Facebook Decloaks, Confirms Plans for Iowa Server Farm

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An artist’s conception of the future Facebook data center in Altoona, Iowa (Image: Facebook)

It’s official: Facebook will build a massive data center in Altoona, Iowa. After a year of secret scouting missions, the social network today decloaked and confirmed its plans to invest $299.5 million to build the first phase of a three-building campus in Altoona, a suburb of Des Moines. Facebook says the 476,000 square foot building will be the world’s longest data center, providing the company with a digital beachhead in the middle of the U.S.

“When complete, Altoona will be among the most advanced and energy efficient facilities of its kind,” said Jay Parikh, VP of Infrastructure Engineering at Facebook, who announced the project in a blog post. “We’re excited to have found a new home in Iowa, which has an abundance of wind-generated power and is home to a great talent pool that will help build and operate the facility. We plan to break ground this summer and expect to begin serving user traffic in 2014.”

The Facebook facility gives Iowa a trifecta of the world’s largest server farms, joining a Google facility in Council Bluffs and a Microsoft data center in West Des Moines. Sweetening the data center giddiness in iowa, Google earlier today announced an additional $400 million in investment in Council Bluffs, bringing its total spending to $1.5 billion.

Media reports have placed the value of the stealthy “Project Catapult” at $1.5 billion. Facebook isn’t yet committing to that level of investment. But it plans to build a total of three data centers on its Altoona campus, which is nestled alongside Route 80 and has access to significant supplies of fiber and power.

Fiber, Power and Shovel-Ready

“We’ve got 200 acres, so it’s enough property to scale into three buildings if we need to,” said Tom Furlong, Vice President of Site Operations at Facebook. “We have data centers on the West Coast in Oregon and on the East Coast in North Carolina, so this gives us something in the geographic center of the country. This location had fiber, power and a shovel-ready site. Iowa has really been actively looking for data centers.”

“Today’s announcement further solidifies Iowa’s position as a destination for tech companies – from major data center operations like Facebook’s to the innovative start-ups we continue to see popping up around our state,” said Iowa Gov. Terry Branstad.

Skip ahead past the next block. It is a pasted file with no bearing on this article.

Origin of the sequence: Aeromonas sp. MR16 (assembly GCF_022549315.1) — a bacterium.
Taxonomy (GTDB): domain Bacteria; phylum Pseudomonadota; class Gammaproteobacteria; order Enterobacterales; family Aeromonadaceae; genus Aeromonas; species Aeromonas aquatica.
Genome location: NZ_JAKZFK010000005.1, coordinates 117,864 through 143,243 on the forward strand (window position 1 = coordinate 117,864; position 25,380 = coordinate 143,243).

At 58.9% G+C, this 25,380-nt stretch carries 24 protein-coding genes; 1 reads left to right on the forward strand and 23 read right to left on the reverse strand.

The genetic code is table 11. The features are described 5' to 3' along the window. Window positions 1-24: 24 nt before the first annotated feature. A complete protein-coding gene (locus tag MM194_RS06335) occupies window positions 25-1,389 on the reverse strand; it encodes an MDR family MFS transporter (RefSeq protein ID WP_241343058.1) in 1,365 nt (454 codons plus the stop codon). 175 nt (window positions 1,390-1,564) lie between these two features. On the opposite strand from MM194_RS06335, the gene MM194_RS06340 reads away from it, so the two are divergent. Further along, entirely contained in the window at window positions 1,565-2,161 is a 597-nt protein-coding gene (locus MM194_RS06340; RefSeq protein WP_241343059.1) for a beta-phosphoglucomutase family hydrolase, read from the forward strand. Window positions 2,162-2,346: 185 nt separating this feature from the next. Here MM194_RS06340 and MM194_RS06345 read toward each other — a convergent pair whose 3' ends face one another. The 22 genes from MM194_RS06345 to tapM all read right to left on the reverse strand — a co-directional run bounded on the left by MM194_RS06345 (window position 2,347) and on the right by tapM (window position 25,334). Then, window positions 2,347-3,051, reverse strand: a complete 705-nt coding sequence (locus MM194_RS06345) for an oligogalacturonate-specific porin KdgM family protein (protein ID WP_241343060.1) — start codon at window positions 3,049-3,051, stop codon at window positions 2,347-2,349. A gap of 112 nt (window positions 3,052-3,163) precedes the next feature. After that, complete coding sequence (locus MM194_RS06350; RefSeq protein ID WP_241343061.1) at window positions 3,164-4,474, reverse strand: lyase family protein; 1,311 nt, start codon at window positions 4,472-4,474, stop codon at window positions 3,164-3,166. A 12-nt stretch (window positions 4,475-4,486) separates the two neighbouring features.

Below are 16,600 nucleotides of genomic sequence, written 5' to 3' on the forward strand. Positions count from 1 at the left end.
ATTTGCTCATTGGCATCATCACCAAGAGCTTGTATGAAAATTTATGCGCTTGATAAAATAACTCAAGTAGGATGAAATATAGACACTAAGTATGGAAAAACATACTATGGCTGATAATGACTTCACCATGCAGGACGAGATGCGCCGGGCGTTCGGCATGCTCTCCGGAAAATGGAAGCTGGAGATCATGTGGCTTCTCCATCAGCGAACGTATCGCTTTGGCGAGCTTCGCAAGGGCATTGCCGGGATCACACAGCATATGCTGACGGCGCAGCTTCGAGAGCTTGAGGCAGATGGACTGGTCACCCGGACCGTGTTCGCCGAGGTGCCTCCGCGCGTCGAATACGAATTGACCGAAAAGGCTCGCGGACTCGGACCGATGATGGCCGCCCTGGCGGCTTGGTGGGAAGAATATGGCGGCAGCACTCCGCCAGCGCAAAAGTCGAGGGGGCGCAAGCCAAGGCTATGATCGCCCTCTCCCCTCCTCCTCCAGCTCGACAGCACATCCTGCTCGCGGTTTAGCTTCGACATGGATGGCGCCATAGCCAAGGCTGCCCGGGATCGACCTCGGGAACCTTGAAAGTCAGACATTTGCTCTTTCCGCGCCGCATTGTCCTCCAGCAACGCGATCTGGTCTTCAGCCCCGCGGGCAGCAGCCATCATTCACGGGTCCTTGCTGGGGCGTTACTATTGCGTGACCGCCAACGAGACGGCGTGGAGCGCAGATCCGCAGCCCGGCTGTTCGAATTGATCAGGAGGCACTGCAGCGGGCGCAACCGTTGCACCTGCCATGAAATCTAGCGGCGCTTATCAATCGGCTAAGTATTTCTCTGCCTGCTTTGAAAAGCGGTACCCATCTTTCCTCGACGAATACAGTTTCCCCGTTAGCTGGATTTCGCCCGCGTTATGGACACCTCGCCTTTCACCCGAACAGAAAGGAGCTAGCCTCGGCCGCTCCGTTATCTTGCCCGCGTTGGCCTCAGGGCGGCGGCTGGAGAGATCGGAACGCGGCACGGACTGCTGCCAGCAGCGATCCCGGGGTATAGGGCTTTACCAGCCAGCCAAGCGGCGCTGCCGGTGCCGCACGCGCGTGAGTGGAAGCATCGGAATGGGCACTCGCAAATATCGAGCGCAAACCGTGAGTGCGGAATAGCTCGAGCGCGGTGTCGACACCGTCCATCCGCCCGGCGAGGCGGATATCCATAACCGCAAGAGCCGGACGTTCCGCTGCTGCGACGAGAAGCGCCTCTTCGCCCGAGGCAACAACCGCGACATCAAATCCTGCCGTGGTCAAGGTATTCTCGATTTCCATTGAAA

The data center would be Facebook’s fourth company-built project, with the others located in OregonNorth Carolina and Sweden. The facility will feature servers and storage using designs from the Open Compute Project, the open source hardware initiative organized by Facebook to share and improve its server and data center designs. Furlong said there will be some refinements of the data center designs, based upon efficiency data accumulated in monitoring operations at the facilities in Prineville and Forest City.

“Each of our projects is somewhat of an evolution,” said Furlong. The Altoona campus will feature slightly larger data center buildings, which will accommodate different arrangements of some infrastructure components to improve the facility’s overall efficiency, Furlong said.

Wind Power in the Mix

One new wrinkle in Iowa will be inclusion of wind power in the utility mix. Facebook isn’t yet ready to announce details of its plans to tap wind power, but appears ready to make its first major foray into renewable energy (although the company has a 100 kilowatt solar array at its Prineville data center).

The environmental group Greenpeace, which rarely misses a chance to comment on a major data center project, chimed in on the importance of adding renewables to Facebook’s energy sourcing.

“In Iowa, Facebook has chosen a location where it has great potential to power its newest data center with the wind energy that is booming there, but to do so it must show a willingness to work with Iowa’s major utility, MidAmerican Energy, to provide more clean energy to the grid,” Greenpeace International Senior IT Analyst Gary Cook. “MidAmerican is still powering its grid with a mix of mostly dirty energy sources like coal and gas. We expect Facebook to meet the ambition it has expressed in its renewable energy goals by following the example Google has set in Oklahoma and North Carolina and demanding that MidAmerican provide significant new renewable energy to Iowa’s grid to meet the expected large electricity demand of Facebook’s data center.”

Wind energy accounted for 25% of all the electricity generated in Iowa in 2012, leading the nation in percentage of total generation from wind energy.

About the Author

Rich Miller is the founder and editor-in-chief of Data Center Knowledge, and has been reporting on the data center sector since 2000. He has tracked the growing impact of high-density computing on the power and cooling of data centers, and the resulting push for improved energy efficiency in these facilities.

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